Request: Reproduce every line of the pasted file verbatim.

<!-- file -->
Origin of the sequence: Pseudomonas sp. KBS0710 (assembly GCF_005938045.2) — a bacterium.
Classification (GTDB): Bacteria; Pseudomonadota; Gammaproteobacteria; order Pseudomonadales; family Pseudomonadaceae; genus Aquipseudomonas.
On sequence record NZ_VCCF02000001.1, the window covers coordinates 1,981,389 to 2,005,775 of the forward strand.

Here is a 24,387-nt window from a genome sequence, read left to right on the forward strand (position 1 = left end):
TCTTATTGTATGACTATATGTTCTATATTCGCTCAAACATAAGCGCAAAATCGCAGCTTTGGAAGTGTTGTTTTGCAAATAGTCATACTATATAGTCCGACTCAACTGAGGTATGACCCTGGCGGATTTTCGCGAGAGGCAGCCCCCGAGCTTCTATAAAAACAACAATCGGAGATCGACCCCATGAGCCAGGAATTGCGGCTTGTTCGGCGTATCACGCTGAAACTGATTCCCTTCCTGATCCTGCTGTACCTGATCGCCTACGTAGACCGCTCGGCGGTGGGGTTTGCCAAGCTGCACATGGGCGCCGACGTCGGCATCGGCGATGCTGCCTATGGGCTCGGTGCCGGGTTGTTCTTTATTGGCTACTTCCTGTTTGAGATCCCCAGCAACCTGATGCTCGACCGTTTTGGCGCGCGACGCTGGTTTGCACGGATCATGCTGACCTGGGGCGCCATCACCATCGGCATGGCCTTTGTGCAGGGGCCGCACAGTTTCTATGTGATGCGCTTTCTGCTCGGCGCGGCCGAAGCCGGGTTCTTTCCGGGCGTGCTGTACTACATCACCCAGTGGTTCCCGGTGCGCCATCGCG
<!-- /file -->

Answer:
Origin of the sequence: Pseudomonas sp. KBS0710 (assembly GCF_005938045.2) — a bacterium.
Classification (GTDB): Bacteria; Pseudomonadota; Gammaproteobacteria; order Pseudomonadales; family Pseudomonadaceae; genus Aquipseudomonas.
On sequence record NZ_VCCF02000001.1, the window covers coordinates 1,981,389 to 2,005,775 of the forward strand.

Here is a 24,387-nt window from a genome sequence, read left to right on the forward strand (position 1 = left end):
TCTTATTGTATGACTATATGTTCTATATTCGCTCAAACATAAGCGCAAAATCGCAGCTTTGGAAGTGTTGTTTTGCAAATAGTCATACTATATAGTCCGACTCAACTGAGGTATGACCCTGGCGGATTTTCGCGAGAGGCAGCCCCCGAGCTTCTATAAAAACAACAATCGGAGATCGACCCCATGAGCCAGGAATTGCGGCTTGTTCGGCGTATCACGCTGAAACTGATTCCCTTCCTGATCCTGCTGTACCTGATCGCCTACGTAGACCGCTCGGCGGTGGGGTTTGCCAAGCTGCACATGGGCGCCGACGTCGGCATCGGCGATGCTGCCTATGGGCTCGGTGCCGGGTTGTTCTTTATTGGCTACTTCCTGTTTGAGATCCCCAGCAACCTGATGCTCGACCGTTTTGGCGCGCGACGCTGGTTTGCACGGATCATGCTGACCTGGGGCGCCATCACCATCGGCATGGCCTTTGTGCAGGGGCCGCACAGTTTCTATGTGATGCGCTTTCTGCTCGGCGCGGCCGAAGCCGGGTTCTTTCCGGGCGTGCTGTACTACATCACCCAGTGGTTCCCGGTGCGCCATCGCG